Seeing health and connection to community in kids of all ages.
My name is Matthew Fox and I am a Sprockids Leader volunteer and overall community enthusiast here in Campbell River. Sprockids fulfills a vision I have for where I create, play, and explore—one of health and connectedness. A mountain bike program for youth aged 6 to 18, Sprockids was founded in Canada over 25 years ago by Doug Detwiller, who has grown the project internationally through his passion for teaching, physical activity, and the edification and affirmation of youth. The program was brought to Campbell River in 2013 by the hardworking visionaries of the Campbell River Bike Park Society, Wendy Ravai and Beth Petcher.
During its first year, all spots offered were filled within two weeks. Every year following, the program has filled up in less than an hour. Parents wanting their child(ren) in Sprockids need to line up for registration like a Boxing Day sale. It is safe to say that Sprockids is a huge success in Campbell River. The program has a formal leadership training program put on by its founder, and there are now 25 trained instructors in Campbell River who are able to accommodate up to almost 100 youth participants. Leaders vary in age and riding ability, and the organization is always looking for more people to join the team.
Personally, Sprockids has given me the opportunity to share my passion for the outdoors, mountain biking, stewardship, and community through mentorship, instruction, and challenges. As an enthusiastic rider, I enjoy that mountain biking gives me exhilaration, something to master, and exercise that provides both physical and mental benefits. After having children, I wanted to be able to share my passion and provide children (my own and others’) with access to this activity. I signed up for the Sprockids Leadership Training Program mainly to ensure that my son would be guaranteed a spot as a Sprockid and what I gained was a multitude of inspiration from both Doug and my fellow leaders in training.
In my first year, I was assigned a batch of boisterous youth aged five and six and we ran through the 9-week program together. I was able to work with each child individually, teaching and encouraging them—not only in the technical aspects of riding a bicycle, but also instilling and enforcing respect for themselves, others, their bikes, the environment, and their community. Even the most challenging children excelled on the trail, zipping through the wilderness with our group, always with a focus on positivity and encouragement. Over those 9 weeks, I watched as they improved their skills and confidence. They also became informed members of the community, learning the rules of the road to protect themselves and others. Every week, each and every one of us (including me because I’m a kid on a bike too!), went home exhausted and muddy with big smiles on our faces.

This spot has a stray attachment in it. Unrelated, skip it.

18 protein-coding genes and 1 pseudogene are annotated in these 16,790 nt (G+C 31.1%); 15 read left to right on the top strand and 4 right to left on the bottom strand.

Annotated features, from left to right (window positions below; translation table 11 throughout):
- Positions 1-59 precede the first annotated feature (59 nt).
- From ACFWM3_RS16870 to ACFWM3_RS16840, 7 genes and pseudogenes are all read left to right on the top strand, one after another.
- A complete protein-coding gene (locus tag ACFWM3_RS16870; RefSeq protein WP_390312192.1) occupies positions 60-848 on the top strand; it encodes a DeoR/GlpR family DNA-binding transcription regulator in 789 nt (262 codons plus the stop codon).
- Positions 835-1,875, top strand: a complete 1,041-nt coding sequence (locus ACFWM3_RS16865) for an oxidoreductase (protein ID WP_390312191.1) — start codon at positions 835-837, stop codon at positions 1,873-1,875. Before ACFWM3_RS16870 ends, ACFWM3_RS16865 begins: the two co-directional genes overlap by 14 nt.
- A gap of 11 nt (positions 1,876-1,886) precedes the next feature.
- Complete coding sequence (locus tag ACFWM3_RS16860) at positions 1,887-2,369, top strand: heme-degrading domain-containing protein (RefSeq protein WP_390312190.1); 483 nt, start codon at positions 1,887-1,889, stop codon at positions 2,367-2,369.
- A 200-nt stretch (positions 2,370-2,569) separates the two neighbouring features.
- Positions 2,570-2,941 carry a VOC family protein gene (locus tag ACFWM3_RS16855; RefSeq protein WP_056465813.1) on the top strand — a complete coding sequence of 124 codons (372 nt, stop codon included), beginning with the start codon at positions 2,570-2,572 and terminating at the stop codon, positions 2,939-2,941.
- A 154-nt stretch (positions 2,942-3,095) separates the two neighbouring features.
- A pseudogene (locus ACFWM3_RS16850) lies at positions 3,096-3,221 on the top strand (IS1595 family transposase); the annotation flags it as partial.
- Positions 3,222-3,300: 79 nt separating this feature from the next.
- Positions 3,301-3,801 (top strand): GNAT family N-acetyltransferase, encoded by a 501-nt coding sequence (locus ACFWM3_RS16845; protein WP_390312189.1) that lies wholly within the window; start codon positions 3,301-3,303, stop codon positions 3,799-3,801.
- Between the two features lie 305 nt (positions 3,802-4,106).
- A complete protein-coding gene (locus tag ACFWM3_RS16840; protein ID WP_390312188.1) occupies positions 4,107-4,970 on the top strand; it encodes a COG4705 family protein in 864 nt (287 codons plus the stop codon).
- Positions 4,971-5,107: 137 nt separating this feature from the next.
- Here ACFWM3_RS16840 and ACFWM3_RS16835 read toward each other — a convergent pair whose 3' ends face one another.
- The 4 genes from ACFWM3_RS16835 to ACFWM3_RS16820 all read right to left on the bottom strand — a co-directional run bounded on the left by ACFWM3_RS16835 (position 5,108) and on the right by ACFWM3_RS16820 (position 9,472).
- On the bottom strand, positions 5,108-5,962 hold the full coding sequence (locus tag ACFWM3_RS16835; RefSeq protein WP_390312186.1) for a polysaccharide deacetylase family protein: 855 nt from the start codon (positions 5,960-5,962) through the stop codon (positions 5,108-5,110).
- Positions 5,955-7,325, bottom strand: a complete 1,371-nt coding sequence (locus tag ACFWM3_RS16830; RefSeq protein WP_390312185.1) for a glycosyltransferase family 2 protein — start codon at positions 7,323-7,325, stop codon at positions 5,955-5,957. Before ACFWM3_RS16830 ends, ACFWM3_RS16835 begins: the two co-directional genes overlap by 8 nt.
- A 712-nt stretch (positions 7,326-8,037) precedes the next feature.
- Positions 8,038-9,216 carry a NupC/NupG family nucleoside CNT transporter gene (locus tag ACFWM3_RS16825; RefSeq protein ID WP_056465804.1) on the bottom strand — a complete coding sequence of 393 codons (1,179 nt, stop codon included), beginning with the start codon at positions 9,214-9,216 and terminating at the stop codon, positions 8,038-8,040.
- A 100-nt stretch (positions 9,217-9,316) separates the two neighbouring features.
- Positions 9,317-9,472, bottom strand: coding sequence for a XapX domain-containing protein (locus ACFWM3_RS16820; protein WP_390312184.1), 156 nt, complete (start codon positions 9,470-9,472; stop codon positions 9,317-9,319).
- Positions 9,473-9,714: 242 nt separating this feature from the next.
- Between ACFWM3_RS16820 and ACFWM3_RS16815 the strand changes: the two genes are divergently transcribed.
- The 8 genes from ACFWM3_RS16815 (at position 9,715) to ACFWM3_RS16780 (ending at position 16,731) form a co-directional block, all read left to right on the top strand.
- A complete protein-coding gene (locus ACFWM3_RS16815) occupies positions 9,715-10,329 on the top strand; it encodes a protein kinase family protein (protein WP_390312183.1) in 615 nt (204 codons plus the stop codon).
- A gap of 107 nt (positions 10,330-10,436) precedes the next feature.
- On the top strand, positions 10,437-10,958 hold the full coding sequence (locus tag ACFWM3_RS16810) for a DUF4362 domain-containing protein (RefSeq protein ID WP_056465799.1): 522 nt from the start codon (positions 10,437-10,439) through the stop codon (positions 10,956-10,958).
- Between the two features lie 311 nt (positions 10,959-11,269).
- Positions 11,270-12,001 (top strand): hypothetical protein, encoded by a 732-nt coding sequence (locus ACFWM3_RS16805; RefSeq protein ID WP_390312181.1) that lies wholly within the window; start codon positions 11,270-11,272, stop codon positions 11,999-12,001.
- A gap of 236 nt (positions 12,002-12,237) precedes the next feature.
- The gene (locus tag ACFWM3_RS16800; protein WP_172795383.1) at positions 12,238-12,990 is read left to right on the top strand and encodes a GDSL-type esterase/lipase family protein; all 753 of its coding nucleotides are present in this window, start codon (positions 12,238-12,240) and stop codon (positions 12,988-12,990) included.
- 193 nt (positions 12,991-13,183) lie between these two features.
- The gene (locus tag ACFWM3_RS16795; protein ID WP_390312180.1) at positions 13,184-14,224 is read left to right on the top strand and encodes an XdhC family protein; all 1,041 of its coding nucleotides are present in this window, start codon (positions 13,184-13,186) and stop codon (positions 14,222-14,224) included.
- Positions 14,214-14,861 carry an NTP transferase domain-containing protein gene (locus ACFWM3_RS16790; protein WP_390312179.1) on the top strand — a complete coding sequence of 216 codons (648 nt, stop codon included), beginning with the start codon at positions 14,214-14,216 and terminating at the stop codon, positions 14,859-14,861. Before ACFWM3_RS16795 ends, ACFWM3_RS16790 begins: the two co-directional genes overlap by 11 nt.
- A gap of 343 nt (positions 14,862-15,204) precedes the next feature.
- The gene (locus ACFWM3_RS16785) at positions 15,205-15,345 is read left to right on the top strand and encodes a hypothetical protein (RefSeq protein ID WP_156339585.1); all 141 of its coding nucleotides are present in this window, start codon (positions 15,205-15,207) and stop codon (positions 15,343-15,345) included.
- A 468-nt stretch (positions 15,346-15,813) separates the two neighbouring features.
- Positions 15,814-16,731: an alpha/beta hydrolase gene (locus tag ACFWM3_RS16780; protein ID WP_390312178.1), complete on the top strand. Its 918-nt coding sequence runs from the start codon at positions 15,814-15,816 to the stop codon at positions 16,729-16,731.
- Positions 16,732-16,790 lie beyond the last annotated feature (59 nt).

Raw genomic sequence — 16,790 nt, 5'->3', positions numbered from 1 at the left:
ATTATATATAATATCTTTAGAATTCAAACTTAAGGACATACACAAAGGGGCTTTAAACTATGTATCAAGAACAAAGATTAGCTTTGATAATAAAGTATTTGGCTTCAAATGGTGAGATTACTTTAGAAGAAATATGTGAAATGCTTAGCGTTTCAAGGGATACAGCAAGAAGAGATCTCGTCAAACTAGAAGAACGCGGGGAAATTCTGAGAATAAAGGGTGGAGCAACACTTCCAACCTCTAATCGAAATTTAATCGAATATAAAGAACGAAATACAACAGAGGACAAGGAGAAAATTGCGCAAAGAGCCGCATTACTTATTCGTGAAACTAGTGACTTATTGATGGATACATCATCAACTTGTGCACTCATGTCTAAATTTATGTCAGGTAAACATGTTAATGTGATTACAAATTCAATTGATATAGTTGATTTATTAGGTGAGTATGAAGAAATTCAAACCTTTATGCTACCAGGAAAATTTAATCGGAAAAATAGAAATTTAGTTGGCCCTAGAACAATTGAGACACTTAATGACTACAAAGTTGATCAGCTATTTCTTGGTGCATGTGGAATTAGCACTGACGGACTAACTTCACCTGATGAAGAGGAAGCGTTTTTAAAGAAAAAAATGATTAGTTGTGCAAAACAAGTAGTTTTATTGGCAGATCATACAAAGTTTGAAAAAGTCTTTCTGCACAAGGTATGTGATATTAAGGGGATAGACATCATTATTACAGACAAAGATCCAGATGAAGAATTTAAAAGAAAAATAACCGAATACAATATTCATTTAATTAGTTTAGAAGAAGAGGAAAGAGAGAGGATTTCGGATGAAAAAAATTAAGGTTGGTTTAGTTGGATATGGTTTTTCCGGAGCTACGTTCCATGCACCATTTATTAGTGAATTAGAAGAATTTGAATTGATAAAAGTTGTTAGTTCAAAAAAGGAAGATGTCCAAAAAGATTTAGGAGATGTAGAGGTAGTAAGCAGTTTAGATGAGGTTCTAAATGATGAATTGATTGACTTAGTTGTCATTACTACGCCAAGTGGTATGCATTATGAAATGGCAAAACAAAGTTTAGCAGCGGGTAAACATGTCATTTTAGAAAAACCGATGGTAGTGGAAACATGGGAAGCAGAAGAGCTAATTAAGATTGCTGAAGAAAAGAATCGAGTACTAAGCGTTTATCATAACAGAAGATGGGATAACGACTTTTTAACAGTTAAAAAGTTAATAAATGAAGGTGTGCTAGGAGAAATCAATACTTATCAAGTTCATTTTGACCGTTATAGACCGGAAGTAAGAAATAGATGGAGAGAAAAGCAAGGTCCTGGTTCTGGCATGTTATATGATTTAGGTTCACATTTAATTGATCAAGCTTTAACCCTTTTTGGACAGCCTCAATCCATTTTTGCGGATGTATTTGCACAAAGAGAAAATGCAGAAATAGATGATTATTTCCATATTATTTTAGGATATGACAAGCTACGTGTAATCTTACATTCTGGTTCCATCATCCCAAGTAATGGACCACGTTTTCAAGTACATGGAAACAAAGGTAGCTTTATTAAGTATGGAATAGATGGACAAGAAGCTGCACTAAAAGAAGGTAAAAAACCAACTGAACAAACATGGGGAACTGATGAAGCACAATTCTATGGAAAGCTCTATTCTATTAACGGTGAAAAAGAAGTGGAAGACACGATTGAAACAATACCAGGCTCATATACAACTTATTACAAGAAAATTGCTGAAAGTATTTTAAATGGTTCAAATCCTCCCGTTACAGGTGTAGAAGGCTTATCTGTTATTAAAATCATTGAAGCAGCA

Beyond Campbell River, I’ve been a part of the Sprockids program alongside Allan Campbell, a fellow Sprockids leader. I recently volunteered to provide emergency communications instruction to the boat-access-only First Nations community of Kyuquot. There, as here, the children are ripping around on their bicycles enjoying the thrill of speed, camaraderie, and independence. If you grew up with a bike, you may remember that it’s often the first implement of freedom for a child. Teaching children to embrace it and respect their environment from a young age benefits not only the child but their community as well.
As a clinical counsellor, Allan brought the Sprockids philosophy to Kyuquot as a way to provide positive physical and mental health outlets, encouraging the development of cycling culture in the community, and building a trail network by and for the people who live there. Like many leaders, Allan looked for others who were engaging in best practices and creative ideas, and found a partner in Aboriginal Youth Mountain Bike Project (AYMBP) to further develop and implement this vision.
AYMBP, which operates in conjunction with Sprockids, has over 30 successful projects across Canada, bringing trail networks to First Nation communities, empowering the youth to take ownership of a trail development project, all while creating jobs in the community, providing a recreation outlet, and cultivating pride. There are also opportunities for tourism development and marketing of trail networks and riding if and where Nations are interested. Internationally-renowned mountain bikers have travelled great distances specifically to ride some of the trails built through the AYMBP in support of the program. Trailsare increasingly being promoted in BC as tourism products and experiences and can be drivers of economic and social sustainability for remote communities, if and when they are developed alongside the people who live there. So there is much potential not only in Kyuquot, but in many places within the Strathcona area.
Sprockids and the Aboriginal Youth Mountain Bike Program are two of the ways I have been able to connect and learn about mountain biking, community, and youth. My vision for Strathcona is one where people of all ages, abilities, and circumstances feel healthy and connected through the beauty of our environment and shared experiences. For me, mountain biking enables these connections. It puts you in the wilderness with others—some you have chosen and others you meet along the way. The stoke is high, there is potential for deep fulfillment, and it gets us all out there—in the trails, in the environment, in our community.
If you are interested in becoming a leader, or registering your child(ren) for the program, email email@example.com.